Whey Protein Powder Nutrition and Health Benefits

Whey protein powder

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When you’d like to amp up the protein in your diet with a protein powder, you have your choice of numerous options, both animal- and plant-based. One of the most popular animal-based products is whey protein powder.

This particular powder offers some distinct advantages for health. Derived from the liquid by-product of strained milk, whey is a source of high-quality protein, containing all nine essential amino acids. Not surprisingly—since it’s a dairy product—it also contains a small amount of calcium. And, fortunately for people with lactose intolerance, whey is naturally very low in lactose.

Here’s what you need to know about the nutrition, benefits, and uses of whey protein powder.

Whey Protein Powder Nutrition Facts

Whey protein powder’s nutrition may vary, depending on the brand you purchase. The following nutrition information, for one scoop (19.5 grams) of whey protein powder, has been provided by the USDA.

  • Calories: 75
  • Fat:  1g
  • Sodium: 75mg
  • Carbohydrates: 3.5g
  • Fiber: 0g
  • Sugars: 1g
  • Protein: 13g


Although you might expect whey protein powder to be made up almost entirely of protein, it does usually contain carbohydrates. Each food manufacturer uses its own recipe, and some may include extra sweeteners or fillers that add carbs.


In cheese production, milk coagulates into solid curds, separating from liquid whey. Since whey protein powder is derived from this liquid—which has left solid fats behind—it usually contains very little fat. A single scoop provides 1 gram.


Protein is, of course, the star of the macronutrient show in whey protein powder. In one scoop (about one tablespoon), you can expect to take in around 13 grams of high-quality animal protein.

Vitamins and Minerals

Unless it’s fortified with extra vitamins and minerals, whey protein powder isn’t usually a micronutrient powerhouse. However, it does contain a notable amount of calcium. One scoop supplies 50 milligrams of calcium, about 5% of the Recommended Daily Allowance.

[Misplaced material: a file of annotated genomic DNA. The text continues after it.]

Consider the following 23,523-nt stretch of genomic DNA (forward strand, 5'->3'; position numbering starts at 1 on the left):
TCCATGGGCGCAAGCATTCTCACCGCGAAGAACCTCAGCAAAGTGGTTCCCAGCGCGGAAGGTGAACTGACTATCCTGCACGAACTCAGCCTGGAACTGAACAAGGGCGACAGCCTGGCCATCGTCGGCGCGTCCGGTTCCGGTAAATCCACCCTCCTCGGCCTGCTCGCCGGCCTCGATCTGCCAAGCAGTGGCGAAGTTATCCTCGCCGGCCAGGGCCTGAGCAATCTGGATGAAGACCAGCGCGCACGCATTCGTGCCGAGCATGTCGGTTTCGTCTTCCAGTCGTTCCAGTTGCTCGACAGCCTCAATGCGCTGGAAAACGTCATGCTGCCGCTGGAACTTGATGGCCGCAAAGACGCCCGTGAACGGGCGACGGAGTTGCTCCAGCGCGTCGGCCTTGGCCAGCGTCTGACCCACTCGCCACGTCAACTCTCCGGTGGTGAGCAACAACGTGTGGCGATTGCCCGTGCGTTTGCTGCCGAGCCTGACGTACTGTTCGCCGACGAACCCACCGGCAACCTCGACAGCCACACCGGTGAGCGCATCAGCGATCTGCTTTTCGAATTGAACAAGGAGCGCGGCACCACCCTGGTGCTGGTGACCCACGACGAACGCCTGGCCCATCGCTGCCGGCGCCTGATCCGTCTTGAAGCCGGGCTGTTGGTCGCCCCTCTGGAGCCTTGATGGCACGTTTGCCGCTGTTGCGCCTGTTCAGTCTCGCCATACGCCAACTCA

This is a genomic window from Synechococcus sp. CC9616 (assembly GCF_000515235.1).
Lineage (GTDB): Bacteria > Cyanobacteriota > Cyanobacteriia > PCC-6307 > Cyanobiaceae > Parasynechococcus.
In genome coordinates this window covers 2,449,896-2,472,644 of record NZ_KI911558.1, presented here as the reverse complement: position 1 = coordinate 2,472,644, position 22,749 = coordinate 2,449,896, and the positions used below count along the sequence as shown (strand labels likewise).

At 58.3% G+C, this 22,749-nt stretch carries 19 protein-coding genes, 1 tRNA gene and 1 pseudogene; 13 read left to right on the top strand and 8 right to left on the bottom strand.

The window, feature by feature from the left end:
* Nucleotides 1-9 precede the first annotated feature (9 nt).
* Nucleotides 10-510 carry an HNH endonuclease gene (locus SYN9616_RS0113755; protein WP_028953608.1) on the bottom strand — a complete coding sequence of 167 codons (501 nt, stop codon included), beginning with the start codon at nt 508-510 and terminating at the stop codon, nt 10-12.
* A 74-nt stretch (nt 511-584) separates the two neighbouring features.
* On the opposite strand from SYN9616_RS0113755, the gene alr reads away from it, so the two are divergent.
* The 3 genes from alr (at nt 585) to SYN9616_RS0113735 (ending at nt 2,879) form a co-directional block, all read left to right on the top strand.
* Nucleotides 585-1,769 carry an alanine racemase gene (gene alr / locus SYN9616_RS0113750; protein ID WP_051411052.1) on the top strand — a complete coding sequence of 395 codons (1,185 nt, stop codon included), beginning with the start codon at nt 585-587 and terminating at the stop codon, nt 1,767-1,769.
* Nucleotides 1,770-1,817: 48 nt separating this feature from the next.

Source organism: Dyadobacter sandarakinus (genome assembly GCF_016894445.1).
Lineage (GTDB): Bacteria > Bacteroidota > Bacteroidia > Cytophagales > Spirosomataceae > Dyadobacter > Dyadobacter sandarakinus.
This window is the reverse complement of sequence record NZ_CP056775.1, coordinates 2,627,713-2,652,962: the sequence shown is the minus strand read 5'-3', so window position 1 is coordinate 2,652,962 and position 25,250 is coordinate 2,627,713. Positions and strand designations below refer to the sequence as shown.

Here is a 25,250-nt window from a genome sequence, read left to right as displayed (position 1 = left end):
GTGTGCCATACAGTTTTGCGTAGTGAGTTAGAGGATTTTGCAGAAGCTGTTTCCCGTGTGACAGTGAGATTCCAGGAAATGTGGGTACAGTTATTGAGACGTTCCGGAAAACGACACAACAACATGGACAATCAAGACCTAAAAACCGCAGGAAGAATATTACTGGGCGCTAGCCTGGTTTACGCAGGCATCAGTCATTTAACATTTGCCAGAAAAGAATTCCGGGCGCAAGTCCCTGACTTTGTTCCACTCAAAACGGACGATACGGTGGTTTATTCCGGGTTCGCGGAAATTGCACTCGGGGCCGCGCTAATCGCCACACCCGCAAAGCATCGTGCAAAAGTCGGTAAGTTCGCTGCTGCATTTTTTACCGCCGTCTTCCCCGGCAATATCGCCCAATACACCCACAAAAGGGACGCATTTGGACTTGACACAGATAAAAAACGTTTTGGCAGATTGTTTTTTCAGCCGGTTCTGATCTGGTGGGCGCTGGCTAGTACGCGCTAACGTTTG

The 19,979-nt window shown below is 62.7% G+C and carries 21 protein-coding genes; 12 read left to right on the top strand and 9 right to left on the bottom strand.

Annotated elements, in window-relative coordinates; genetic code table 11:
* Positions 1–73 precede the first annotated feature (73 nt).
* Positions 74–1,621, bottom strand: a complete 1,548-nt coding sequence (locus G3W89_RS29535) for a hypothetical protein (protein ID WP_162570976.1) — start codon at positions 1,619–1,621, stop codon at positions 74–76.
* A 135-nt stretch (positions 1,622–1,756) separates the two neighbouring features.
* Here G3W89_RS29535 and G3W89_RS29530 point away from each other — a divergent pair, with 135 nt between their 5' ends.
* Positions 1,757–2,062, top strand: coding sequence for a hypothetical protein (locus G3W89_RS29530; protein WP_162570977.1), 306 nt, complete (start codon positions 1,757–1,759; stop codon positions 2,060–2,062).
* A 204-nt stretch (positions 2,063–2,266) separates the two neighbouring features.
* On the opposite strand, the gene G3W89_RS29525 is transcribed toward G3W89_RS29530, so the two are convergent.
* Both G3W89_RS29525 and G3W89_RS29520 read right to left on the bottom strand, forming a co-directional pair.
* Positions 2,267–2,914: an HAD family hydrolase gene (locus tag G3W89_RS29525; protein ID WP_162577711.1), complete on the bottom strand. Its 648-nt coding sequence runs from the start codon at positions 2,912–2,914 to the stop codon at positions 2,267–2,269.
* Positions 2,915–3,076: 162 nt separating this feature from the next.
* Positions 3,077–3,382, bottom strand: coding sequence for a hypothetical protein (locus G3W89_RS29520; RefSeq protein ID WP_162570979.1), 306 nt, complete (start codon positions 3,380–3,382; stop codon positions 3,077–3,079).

Health Benefits

Promotes Muscle Growth

Any type of protein helps to build muscle after a workout, but some studies have suggested that whey protein could boost muscle growth even more effectively than other products, such as those derived from casein or soy. Whey contains the branched-chain amino acid (BCAA) leucine, which is the primary BCAA responsible for muscle synthesis.

Contains All Essential Amino Acids

Of the 20 amino acids that make up all proteins, nine are considered "essential." This means that the body can't produce them on its own and must get them through food. As a dairy product, whey protein powder bears the protein badge of honor: It contains all nine essential acids. Getting enough of these on a regular basis helps build and repair tissue, create hormones, and maintain neurotransmitters.

May Promote Satiety and Weight Loss

A high-protein, low-carb diet is usually a solid plan for losing weight, but adding protein from whey could spell even better weight loss results. A large meta-analysis of 14 studies found that, as a supplement combined with resistance exercise or as part of a weight-loss diet, whey protein powder significantly improved parameters like body weight and body fat. Although this study shows promising results, there are a few limitations to consider, including limited size (only 626 adults) and it does not mention whether the weight loss was sustained or not over the long-term.

May Enhance Athletic Performance Recovery

For recovery, does it really matter what type of protein you eat post-workout? It might. One small 2017 study compared 12 men who consumed whey protein versus a carbohydrate-based alternative with comparable calorie content after resistance exercise. Those who had the whey supplement had small-to-moderate improvements in muscle and energy recovery.

May Lower Blood Pressure

The effects of whey protein on blood pressure aren't well established, but one study explored what happened when people with obesity supplemented their diet with whey protein. After 12 weeks, those who included whey protein had lower blood pressure and better vascular function.